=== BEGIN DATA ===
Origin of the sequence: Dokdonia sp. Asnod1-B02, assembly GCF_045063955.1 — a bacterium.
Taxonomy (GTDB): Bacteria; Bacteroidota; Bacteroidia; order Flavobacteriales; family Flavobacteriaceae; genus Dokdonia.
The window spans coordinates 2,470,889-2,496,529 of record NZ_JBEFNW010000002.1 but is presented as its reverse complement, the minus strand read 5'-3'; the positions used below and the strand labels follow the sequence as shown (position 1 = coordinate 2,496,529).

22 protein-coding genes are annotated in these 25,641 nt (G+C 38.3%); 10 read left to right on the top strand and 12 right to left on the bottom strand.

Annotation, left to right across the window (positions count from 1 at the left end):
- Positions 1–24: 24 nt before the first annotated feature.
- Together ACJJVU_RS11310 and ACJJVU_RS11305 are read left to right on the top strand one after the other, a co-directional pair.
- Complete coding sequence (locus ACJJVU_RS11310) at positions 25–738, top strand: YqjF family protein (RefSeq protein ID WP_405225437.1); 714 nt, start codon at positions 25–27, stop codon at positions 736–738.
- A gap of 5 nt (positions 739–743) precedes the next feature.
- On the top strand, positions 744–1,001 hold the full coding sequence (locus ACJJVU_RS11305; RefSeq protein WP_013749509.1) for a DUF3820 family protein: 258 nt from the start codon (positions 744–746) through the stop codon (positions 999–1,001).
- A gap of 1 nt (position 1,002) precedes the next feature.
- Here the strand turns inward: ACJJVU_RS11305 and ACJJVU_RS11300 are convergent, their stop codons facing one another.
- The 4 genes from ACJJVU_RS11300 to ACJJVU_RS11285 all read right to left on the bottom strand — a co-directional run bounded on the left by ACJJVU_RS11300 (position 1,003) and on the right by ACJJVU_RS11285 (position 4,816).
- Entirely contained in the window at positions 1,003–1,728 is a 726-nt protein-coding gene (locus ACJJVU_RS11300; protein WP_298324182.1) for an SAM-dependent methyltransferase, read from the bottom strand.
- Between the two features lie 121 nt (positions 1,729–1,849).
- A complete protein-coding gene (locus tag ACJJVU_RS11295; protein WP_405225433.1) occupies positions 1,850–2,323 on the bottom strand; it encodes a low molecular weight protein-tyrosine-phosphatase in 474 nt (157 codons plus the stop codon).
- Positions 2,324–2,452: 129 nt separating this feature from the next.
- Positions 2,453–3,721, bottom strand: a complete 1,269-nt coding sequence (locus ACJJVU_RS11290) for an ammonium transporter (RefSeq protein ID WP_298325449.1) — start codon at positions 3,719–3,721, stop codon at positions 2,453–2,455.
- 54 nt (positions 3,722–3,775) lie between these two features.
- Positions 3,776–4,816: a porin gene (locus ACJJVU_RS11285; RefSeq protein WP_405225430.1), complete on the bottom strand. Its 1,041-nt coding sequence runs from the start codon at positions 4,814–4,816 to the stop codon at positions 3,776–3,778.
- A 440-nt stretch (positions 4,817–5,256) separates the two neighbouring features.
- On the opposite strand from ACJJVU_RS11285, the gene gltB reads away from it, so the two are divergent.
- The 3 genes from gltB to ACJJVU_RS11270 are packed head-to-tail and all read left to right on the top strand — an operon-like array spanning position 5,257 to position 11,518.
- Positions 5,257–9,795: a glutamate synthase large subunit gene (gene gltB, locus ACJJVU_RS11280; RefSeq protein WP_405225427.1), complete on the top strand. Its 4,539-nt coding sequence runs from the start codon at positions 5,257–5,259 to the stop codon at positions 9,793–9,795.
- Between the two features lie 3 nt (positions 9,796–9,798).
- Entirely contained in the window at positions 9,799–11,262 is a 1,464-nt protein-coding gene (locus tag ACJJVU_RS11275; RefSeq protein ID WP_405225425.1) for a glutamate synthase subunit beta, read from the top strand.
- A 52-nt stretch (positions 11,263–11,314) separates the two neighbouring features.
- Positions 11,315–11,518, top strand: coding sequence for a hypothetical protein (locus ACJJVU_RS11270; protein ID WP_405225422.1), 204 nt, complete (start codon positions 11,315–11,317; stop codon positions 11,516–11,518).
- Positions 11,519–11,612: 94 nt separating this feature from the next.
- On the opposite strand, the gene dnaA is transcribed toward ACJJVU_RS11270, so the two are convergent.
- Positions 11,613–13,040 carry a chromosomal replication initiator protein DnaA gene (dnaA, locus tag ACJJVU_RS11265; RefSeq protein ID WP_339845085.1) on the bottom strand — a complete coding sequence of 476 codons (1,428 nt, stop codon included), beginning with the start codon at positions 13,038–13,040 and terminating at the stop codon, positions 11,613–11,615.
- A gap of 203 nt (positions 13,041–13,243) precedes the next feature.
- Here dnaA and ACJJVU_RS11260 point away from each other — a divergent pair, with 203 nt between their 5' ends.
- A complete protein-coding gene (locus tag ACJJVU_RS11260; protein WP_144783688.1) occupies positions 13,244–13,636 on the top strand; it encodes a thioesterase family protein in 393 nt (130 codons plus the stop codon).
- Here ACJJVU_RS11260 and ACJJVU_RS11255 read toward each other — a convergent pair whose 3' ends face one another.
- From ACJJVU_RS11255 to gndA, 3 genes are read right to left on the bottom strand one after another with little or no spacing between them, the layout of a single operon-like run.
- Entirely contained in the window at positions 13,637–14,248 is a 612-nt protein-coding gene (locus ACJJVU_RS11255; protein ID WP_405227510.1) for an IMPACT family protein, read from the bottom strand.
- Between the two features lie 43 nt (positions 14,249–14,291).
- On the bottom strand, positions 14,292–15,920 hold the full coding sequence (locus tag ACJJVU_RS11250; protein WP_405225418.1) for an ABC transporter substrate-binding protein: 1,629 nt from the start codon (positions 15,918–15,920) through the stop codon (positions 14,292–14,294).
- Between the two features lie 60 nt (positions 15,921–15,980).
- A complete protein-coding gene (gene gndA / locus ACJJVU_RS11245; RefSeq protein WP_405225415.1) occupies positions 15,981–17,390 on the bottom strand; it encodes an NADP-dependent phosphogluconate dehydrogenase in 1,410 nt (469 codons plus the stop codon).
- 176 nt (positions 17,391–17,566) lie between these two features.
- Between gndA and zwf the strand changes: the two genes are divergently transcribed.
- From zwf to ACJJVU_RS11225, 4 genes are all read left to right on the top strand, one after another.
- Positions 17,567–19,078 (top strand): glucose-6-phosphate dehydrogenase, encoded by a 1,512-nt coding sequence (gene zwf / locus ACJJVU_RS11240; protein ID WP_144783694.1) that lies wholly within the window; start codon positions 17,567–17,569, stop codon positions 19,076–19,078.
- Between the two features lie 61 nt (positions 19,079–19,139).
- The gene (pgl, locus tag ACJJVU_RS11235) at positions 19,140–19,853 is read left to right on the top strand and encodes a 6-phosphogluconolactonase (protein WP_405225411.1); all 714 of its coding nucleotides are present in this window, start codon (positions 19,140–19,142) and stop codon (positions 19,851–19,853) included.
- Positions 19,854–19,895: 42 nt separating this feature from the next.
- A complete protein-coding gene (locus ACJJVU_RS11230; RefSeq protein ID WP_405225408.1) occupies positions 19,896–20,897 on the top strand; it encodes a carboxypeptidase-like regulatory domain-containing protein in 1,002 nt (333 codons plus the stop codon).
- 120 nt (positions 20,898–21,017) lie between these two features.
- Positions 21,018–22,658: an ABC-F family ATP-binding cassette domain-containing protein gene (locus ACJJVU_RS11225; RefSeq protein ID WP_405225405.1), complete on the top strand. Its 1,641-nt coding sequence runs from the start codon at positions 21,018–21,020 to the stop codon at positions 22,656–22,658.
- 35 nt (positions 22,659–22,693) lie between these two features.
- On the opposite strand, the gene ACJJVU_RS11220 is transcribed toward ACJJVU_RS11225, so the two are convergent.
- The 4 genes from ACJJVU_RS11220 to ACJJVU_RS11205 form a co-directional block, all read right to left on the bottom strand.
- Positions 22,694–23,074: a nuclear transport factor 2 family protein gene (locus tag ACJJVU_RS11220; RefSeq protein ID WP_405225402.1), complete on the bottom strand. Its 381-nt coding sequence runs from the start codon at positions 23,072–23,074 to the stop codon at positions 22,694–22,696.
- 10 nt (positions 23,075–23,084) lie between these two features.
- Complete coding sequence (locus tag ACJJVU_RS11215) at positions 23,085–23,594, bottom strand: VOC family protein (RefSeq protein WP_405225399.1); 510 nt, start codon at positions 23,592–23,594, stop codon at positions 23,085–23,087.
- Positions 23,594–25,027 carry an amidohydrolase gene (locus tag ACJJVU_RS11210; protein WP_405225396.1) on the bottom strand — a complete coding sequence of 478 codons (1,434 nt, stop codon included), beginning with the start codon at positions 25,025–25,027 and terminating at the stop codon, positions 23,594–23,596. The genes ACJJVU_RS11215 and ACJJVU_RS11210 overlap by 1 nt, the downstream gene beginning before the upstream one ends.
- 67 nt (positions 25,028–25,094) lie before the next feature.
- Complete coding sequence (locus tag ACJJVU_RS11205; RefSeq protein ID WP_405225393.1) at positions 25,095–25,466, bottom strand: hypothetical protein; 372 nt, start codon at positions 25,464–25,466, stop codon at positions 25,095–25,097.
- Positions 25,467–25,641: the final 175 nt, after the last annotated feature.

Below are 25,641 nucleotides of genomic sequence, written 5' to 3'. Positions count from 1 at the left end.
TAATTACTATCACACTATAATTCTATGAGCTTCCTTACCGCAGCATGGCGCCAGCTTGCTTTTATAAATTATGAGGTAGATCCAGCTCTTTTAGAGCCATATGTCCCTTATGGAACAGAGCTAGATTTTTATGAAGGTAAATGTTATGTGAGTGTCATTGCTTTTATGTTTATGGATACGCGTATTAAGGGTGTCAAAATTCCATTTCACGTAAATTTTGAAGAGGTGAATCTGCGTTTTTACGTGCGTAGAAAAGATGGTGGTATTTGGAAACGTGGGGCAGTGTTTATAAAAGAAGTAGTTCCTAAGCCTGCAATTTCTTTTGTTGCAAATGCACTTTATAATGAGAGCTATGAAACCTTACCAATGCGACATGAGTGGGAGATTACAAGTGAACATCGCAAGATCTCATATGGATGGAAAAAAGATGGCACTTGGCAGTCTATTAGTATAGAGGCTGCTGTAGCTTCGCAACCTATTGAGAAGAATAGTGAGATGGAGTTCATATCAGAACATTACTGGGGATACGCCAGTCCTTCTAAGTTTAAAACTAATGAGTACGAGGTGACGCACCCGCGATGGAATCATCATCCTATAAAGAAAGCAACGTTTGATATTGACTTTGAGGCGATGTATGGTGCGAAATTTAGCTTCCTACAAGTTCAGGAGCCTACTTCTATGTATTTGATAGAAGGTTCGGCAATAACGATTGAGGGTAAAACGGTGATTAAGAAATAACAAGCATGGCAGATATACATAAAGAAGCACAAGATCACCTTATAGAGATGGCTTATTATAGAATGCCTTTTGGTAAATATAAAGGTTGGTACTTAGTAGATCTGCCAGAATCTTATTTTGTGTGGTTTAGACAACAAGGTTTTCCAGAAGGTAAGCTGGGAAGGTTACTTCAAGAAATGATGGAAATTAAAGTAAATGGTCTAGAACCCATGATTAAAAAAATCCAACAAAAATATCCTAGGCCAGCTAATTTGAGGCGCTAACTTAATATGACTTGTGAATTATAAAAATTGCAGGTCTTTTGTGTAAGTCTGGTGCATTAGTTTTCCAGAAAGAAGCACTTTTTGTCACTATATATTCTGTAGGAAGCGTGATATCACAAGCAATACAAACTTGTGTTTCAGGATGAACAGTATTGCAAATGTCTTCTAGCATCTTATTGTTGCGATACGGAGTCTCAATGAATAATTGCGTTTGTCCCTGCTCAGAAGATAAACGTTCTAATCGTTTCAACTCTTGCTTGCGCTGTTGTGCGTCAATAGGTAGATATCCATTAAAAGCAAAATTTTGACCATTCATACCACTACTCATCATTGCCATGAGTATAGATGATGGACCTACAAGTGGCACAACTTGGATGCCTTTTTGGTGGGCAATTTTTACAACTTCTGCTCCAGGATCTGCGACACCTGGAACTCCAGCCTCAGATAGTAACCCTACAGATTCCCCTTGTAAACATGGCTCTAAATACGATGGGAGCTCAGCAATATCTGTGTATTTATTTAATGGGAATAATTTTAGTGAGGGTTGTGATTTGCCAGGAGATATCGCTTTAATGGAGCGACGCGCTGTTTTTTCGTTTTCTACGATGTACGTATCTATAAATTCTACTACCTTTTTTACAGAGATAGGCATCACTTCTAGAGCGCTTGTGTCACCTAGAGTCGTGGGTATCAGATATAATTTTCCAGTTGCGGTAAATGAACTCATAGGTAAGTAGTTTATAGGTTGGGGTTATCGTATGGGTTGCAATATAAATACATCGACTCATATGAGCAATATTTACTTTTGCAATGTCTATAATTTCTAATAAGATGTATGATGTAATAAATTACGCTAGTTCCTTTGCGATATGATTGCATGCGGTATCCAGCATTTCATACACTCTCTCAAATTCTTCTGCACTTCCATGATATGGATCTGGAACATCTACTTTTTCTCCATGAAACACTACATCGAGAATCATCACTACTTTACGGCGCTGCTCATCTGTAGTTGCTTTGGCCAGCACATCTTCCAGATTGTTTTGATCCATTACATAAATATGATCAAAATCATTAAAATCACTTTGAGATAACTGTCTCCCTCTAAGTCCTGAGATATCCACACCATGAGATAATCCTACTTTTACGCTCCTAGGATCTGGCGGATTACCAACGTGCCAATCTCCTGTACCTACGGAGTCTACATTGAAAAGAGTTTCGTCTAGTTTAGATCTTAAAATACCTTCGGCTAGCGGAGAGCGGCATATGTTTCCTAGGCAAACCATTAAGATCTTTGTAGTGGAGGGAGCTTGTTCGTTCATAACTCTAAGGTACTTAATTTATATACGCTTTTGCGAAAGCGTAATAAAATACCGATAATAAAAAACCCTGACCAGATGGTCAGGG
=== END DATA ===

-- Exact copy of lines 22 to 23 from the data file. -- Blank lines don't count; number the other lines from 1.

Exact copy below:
- On the opposite strand from ACJJVU_RS11285, the gene gltB reads away from it, so the two are divergent.
- The 3 genes from gltB to ACJJVU_RS11270 are packed head-to-tail and all read left to right on the top strand — an operon-like array spanning position 5,257 to position 11,518.